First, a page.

By STUART NULMAN

 

Imagine utilizing the concepts of artificial intelligence and combining it with the latest in computer technology as a means for an aging individual, whose personal memories are quickly fading, to selectively recall those memories before their life comes to an end.

 

That’s the idea behind “Marjorie Prime”, the latest production of the Segal Centre’s 2017-2018 season, which is playing there until March 18.

 

Set in an apartment/condo in the not-too-distant future (which is stunningly represented thanks to John C. Dinning’s set design, which is so impressive that I would like to have that for my apartment design), the play begins with Marjorie (played with a great deal of irrepressible charm by Clare Coulter), a senior of rather advanced age, having a conversation with a young gentleman named Walter (Eloi Archambaudoin). They discuss a variety of topics that deal with certain moments from her life, as if it was a memory game, from the movies she has seen, to the family dog, to even a brief fling with a French tennis pro named Jean-Paul. However, the odd thing about this conversation is that Walter is actually “Walter Prime”, a computerized hologram of Marjorie’s deceased husband.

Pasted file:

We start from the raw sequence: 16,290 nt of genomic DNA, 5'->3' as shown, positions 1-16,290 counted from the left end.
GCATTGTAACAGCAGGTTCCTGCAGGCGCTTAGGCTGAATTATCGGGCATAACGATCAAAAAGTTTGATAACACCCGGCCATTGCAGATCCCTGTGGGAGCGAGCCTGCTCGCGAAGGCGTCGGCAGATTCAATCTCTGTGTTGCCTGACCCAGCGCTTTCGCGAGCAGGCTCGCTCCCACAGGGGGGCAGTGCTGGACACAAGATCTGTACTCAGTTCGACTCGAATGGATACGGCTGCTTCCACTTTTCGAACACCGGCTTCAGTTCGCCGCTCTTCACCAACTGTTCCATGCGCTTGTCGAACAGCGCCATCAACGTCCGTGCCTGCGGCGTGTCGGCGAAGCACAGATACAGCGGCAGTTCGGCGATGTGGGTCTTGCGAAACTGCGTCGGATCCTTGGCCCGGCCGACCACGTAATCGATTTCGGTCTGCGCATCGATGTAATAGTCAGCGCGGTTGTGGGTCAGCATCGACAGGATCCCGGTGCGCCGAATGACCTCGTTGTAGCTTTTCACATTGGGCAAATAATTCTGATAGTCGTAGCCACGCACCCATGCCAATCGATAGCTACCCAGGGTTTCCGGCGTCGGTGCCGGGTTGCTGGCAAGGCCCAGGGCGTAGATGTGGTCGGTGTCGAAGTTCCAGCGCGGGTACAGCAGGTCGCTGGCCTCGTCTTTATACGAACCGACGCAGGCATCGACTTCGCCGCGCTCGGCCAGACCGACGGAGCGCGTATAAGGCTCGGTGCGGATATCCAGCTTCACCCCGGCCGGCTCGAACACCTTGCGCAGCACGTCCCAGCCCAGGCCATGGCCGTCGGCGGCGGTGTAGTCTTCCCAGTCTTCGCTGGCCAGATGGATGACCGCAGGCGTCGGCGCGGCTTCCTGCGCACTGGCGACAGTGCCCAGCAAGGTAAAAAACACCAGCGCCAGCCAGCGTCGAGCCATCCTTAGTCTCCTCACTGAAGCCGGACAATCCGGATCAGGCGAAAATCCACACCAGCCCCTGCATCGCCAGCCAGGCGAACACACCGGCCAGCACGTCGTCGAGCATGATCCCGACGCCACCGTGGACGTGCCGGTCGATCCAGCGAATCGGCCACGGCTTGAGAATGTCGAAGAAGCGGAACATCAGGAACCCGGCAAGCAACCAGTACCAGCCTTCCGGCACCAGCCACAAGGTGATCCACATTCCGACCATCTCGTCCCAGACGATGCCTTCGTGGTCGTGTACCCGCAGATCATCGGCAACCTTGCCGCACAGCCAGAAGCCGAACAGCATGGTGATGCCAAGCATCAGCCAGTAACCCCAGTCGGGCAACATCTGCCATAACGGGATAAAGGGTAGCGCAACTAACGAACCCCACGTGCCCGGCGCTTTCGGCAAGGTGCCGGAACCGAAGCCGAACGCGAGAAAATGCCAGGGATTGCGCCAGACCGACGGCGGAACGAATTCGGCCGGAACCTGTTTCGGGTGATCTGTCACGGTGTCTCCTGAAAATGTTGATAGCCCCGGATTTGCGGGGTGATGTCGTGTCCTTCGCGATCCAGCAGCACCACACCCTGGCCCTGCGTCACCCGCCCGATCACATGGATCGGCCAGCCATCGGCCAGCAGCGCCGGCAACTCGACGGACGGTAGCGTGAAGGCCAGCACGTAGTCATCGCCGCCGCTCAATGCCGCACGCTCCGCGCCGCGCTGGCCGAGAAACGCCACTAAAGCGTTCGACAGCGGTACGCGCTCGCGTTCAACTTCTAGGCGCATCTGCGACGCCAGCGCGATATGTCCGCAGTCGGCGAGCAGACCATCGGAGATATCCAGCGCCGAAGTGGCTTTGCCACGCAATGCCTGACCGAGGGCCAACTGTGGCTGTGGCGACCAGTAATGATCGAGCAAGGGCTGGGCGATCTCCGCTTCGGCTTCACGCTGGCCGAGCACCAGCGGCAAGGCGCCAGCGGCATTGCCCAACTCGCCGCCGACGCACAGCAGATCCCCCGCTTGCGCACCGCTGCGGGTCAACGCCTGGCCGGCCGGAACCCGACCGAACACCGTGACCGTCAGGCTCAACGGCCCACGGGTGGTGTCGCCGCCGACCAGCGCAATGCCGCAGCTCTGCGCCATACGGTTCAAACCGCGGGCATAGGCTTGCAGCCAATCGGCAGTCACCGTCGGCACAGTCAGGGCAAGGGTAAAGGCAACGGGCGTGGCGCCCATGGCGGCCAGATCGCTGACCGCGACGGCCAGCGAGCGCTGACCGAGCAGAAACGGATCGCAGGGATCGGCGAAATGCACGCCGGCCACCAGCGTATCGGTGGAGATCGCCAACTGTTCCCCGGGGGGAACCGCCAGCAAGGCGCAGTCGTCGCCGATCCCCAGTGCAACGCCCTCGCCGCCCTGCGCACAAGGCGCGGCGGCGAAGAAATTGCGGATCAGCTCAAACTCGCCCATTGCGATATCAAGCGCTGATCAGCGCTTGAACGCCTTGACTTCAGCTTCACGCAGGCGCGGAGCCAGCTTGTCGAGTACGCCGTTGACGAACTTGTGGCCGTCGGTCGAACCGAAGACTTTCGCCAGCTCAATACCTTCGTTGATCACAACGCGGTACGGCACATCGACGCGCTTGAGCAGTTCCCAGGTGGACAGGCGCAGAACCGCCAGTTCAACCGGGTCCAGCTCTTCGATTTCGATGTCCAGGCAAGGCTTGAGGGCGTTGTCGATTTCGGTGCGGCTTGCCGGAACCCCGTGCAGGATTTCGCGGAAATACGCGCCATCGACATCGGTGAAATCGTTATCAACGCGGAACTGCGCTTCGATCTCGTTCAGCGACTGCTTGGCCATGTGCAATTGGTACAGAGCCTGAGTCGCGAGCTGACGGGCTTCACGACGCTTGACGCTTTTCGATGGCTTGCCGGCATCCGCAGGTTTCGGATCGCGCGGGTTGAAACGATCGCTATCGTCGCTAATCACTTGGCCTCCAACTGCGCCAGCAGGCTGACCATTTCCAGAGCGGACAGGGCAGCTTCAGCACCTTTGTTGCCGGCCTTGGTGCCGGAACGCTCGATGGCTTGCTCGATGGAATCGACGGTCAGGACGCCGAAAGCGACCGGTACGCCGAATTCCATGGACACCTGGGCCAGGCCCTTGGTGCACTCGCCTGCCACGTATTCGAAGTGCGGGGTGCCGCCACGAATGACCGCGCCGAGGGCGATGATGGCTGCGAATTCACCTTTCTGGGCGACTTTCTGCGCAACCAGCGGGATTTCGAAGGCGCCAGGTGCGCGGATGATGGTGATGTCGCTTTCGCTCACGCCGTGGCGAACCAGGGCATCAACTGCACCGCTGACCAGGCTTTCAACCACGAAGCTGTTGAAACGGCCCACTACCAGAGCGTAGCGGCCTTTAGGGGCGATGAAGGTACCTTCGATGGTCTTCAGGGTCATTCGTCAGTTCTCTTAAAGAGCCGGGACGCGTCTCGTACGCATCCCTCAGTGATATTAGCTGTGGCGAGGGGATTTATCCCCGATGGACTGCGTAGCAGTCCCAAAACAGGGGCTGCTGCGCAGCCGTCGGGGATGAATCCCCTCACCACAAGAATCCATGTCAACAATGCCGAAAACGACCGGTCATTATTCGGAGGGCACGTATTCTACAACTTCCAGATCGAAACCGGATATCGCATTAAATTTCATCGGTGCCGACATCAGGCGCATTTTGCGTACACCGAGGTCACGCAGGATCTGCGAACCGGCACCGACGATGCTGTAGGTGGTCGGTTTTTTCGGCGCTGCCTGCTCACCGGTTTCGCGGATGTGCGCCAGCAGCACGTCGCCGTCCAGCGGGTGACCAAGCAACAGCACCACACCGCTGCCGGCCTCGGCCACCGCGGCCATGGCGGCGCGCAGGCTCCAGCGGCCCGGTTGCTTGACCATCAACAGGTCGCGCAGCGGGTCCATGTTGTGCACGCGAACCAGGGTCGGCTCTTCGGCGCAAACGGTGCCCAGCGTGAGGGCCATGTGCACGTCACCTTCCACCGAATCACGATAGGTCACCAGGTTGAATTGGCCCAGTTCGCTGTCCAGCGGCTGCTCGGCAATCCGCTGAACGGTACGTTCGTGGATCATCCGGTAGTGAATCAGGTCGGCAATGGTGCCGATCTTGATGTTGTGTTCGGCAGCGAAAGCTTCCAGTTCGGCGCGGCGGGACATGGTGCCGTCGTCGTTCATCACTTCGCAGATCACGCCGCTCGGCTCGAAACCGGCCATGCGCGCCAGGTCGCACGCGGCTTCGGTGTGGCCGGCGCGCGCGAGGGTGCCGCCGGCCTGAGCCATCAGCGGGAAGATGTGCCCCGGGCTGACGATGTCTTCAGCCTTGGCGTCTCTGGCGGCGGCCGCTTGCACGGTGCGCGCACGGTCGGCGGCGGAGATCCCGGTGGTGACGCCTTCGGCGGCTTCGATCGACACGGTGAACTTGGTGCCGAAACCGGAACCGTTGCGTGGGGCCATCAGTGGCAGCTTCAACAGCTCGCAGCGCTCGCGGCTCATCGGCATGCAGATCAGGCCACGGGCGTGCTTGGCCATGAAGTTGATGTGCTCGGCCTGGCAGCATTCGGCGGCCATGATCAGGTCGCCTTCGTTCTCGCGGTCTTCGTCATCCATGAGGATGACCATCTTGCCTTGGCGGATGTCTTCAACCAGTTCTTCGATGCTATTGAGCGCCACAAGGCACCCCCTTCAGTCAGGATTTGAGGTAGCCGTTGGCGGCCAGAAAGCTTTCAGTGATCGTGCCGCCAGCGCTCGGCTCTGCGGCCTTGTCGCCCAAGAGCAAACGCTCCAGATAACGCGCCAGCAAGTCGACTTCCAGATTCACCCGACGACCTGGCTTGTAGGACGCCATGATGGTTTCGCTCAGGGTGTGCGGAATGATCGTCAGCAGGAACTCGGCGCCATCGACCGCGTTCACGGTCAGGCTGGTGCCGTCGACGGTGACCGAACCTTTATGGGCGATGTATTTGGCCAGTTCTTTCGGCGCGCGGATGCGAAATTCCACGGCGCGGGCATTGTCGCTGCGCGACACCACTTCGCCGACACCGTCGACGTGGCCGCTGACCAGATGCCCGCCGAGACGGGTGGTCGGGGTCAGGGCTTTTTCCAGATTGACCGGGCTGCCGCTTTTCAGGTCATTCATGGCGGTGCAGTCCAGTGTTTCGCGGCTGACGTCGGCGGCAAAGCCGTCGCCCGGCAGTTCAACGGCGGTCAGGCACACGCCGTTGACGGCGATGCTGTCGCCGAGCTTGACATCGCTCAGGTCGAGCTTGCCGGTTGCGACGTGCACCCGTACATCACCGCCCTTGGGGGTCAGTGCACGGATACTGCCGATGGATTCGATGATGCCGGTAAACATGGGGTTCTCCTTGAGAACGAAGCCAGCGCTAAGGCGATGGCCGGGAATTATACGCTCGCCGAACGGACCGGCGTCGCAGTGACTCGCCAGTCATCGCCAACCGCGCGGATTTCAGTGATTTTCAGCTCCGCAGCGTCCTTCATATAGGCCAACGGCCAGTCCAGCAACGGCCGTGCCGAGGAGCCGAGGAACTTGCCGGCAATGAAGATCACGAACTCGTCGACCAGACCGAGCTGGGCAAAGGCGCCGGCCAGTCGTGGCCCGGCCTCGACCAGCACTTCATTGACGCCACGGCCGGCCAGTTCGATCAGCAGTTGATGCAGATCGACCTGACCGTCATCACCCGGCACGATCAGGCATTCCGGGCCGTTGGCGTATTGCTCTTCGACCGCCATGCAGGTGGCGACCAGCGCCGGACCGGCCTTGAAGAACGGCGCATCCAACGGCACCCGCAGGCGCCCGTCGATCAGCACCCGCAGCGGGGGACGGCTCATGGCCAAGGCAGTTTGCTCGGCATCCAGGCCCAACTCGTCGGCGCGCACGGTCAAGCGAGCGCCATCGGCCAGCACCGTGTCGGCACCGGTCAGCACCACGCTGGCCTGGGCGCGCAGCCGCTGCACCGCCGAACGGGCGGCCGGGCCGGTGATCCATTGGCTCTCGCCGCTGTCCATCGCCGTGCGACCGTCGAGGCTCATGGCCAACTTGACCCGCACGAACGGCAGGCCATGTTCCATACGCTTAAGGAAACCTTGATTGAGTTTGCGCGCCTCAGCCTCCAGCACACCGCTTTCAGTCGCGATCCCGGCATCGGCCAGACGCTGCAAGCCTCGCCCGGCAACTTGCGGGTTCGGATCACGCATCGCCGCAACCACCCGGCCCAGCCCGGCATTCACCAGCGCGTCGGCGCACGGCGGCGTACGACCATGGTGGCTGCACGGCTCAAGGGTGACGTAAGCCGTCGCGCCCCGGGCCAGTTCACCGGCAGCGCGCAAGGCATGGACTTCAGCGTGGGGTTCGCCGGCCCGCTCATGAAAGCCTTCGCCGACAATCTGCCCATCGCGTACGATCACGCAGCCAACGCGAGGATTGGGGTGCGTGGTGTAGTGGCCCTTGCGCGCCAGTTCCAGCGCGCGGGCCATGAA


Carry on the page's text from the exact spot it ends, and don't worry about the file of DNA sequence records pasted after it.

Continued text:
However, Marjorie’s holistic conversations about certain memories of her 85 years doesn’t sit well with her headstrong daughter Tess (Ellen David), who with husband Jon (Tyrone Benskin) visit her regularly to attend to her needs. This is especially so when she realizes she can’t cope with some of the memories Marjorie decides to recall, in particular the more tragic ones that affected her life in particular and her family in general.

 

 

Written by Jordan Harrison and was a Pulitzer Prize finalist three years ago, “Marjorie Prime” is a rather curious, intriguing play about how technology can play a role with basic human emotions and the course of human life. It deals with aging and the spectre of losing one’s memory with a science fiction touch to it, as if it might have been written by the late legendary sci-fi novelist Philip K. Dick. However, thanks to a marvelous cast who knows how to effectively interpret this complex, emotional material, the end result is a production that proves artificial intelligence – if used in a more caring, sensitive manner – can handle the ravages of aging, and how it robs a person’s capability to process the memories they want to remember.

 

For more information, or to purchase tickets, call 514-739-7944, or go to www.segalcentre.org.